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211 Gender-specific differences in neuromuscular activation in the knee stabilizing muscles in adults – a systematic review
  1. Martina Steiner1,
  2. Heiner Baur1,
  3. Angela Blasimann1,2
  1. 1Bern University of Applied Sciences, Department of Health Professions, Discipline of Physiotherapy, Bern, Switzerland
  2. 2University of Antwerp, Faculty of Medicine and Health Sciences, Department of Rehabilitation Sciences and Physiotherapy, Antwerp, Belgium


Background Women have a higher injury rate for anterior cruciate ligament ruptures than men. Various indicators for this gender-specific difference are controversially dis­cussed.

Objective To find out if there is a gender-specific difference in neuromuscular activation of the knee stabilizing muscles in adult female and male subjects measured with surface electromyography (EMG).

Design Systematic literature review, registered in PROSPERO (CRD42020189504).

Setting PubMed, CINAHL, Embase, Cochrane and SPORTDiscus were searched from inception until September 2020 including e-mail alerts. The quality of included studies was assessed according to the National Heart, Lung and Blood Institute study quality as­sessment tool.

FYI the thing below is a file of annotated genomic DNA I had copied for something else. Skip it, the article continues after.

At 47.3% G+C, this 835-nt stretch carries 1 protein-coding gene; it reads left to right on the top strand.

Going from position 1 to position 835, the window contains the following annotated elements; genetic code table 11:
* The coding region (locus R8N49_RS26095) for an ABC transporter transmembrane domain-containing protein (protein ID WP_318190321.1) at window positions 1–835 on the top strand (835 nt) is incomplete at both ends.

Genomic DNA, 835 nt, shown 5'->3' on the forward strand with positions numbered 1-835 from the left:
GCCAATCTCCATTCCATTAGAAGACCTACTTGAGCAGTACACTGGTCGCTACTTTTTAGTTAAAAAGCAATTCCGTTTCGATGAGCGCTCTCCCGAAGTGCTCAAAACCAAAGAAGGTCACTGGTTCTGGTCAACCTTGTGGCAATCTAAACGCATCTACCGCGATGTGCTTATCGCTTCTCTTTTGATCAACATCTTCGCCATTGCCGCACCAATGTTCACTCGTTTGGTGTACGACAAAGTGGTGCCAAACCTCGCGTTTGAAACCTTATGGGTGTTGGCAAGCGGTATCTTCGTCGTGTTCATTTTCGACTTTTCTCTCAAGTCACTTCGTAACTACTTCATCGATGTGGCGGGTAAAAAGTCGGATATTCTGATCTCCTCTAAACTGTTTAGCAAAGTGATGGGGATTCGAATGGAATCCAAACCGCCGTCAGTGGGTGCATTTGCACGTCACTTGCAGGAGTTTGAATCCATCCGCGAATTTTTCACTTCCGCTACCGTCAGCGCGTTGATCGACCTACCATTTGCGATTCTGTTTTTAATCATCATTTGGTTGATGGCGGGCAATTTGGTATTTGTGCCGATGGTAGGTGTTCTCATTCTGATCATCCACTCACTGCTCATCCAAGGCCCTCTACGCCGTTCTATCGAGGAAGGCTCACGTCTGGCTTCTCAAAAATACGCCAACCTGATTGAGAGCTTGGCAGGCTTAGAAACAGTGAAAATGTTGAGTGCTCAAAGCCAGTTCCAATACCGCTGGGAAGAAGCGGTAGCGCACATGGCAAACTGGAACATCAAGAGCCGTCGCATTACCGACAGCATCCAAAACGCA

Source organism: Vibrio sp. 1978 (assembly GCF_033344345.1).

Patients (or Participants) Healthy female and male subjects (≥ 18 years of age).

Interventions (or Assessment of Risk Factors) Neuromuscular activation of the knee stabilizing muscles in different task (e.g. cutting manoeuvres) comparing female and male subjects.

Main Outcome Measurements Outcome measures describing neuromuscular activation of the knee stabilizing muscles with amplitude magnitude and time domain variables.

Results A total of 2’612 articles were identified. After deduplication, 1’802 articles were screened for title and abstract. Sixty-five articles were fully read and assessed for eligibility. Finally, a total of 15 articles, all cross-sectionally designed, were included in the qualitative synthesis. The methodological quality of the studies was mostly rated ‘fair’ (40%). A significantly higher activity of the quadriceps muscle in females was found in three studies. Two studies found significantly lower neuromuscular activity in the hamstrings in females. The remaining studies found no significant difference or even con­tradicting results.

Conclusions The controversial findings do not allow for a concluding answer to the question of a gender-specific neuromuscular activation. Further investigations with higher statistical power and a more homogeneous methodological approach (tasks and data normalization) of the included studies may help to gain better insight into any gender-specific differences in neuromuscular activation that may exist.

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